Ustekinumab can make it more difficult for your body to fight infections. People with active infections should not take ustekinumab. If you have a fever, think you have an infection or have been prescribed an antibiotic, contact your health-care provider. People who have had frequent infections in the past or a history of tuberculosis should discuss the use of ustekinumab with their prescriber.
Also contact your health-care provider if you are having surgery as you may need to stop ustekinumab until you are healed and there is no sign of infection.
Ustekinumab has not been studied in pregnant women or nursing mothers so its effect(s) on pregnant women or nursing babies are unknown. You should tell your doctor if you are pregnant or are planning to become pregnant. Because of the potential for adverse reactions in nursing infants, a decision should be made on whether or not to discontinue nursing or the medication, taking into account the importance of the drug to the mother.
Anyone who has had a previous allergic reaction to ustekinumab should avoid the medication.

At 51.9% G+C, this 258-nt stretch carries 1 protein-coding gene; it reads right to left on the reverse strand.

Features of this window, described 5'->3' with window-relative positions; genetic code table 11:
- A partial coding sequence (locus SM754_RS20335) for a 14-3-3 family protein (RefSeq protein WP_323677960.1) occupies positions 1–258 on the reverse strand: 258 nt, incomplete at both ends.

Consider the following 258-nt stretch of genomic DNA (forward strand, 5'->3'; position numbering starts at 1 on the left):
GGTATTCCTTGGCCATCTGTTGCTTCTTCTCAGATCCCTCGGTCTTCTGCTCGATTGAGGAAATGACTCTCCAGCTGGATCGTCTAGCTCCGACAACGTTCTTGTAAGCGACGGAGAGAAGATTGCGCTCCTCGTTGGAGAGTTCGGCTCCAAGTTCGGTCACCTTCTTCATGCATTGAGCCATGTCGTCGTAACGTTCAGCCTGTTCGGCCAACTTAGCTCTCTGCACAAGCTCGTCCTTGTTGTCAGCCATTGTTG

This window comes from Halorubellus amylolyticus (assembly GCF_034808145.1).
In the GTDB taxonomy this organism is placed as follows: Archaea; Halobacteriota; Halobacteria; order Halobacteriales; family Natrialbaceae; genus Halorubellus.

Anyone with a history of cancer or active cancer should discuss this with your health-care provider prior to taking ustekinumab. Tell your health-care provider if you notice any unusual changes to your skin or health status while taking ustekinumab.
Ideally, your vaccinations should be up to date prior to starting ustekinumab. If you have already started therapy with ustekinumab, your health-care provider will likely recommend most inactive vaccines (e.g., influenza, pneumococcal). Live vaccines are not recommended due to risk of causing infection. Before receiving any vaccinations while taking ustekinumab, you should speak with your health-care provider